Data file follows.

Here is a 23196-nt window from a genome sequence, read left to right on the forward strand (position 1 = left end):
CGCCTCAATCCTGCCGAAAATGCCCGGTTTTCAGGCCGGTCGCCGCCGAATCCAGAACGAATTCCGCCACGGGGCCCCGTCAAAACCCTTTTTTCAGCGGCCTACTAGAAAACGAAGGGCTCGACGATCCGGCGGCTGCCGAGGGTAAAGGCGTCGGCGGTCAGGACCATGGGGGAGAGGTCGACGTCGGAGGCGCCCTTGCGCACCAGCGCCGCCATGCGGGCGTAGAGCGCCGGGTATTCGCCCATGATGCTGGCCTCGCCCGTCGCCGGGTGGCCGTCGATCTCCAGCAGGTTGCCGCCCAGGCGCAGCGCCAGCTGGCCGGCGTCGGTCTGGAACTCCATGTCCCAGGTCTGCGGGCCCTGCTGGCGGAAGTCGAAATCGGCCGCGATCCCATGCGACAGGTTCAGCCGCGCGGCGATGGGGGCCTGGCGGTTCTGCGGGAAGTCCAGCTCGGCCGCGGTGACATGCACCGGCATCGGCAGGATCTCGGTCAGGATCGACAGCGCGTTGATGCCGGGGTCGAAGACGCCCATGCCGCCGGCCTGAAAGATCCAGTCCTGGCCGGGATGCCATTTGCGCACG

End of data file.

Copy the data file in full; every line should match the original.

Here is a 23196-nt window from a genome sequence, read left to right on the forward strand (position 1 = left end):
CGCCTCAATCCTGCCGAAAATGCCCGGTTTTCAGGCCGGTCGCCGCCGAATCCAGAACGAATTCCGCCACGGGGCCCCGTCAAAACCCTTTTTTCAGCGGCCTACTAGAAAACGAAGGGCTCGACGATCCGGCGGCTGCCGAGGGTAAAGGCGTCGGCGGTCAGGACCATGGGGGAGAGGTCGACGTCGGAGGCGCCCTTGCGCACCAGCGCCGCCATGCGGGCGTAGAGCGCCGGGTATTCGCCCATGATGCTGGCCTCGCCCGTCGCCGGGTGGCCGTCGATCTCCAGCAGGTTGCCGCCCAGGCGCAGCGCCAGCTGGCCGGCGTCGGTCTGGAACTCCATGTCCCAGGTCTGCGGGCCCTGCTGGCGGAAGTCGAAATCGGCCGCGATCCCATGCGACAGGTTCAGCCGCGCGGCGATGGGGGCCTGGCGGTTCTGCGGGAAGTCCAGCTCGGCCGCGGTGACATGCACCGGCATCGGCAGGATCTCGGTCAGGATCGACAGCGCGTTGATGCCGGGGTCGAAGACGCCCATGCCGCCGGCCTGAAAGATCCAGTCCTGGCCGGGATGCCATTTGCGCACG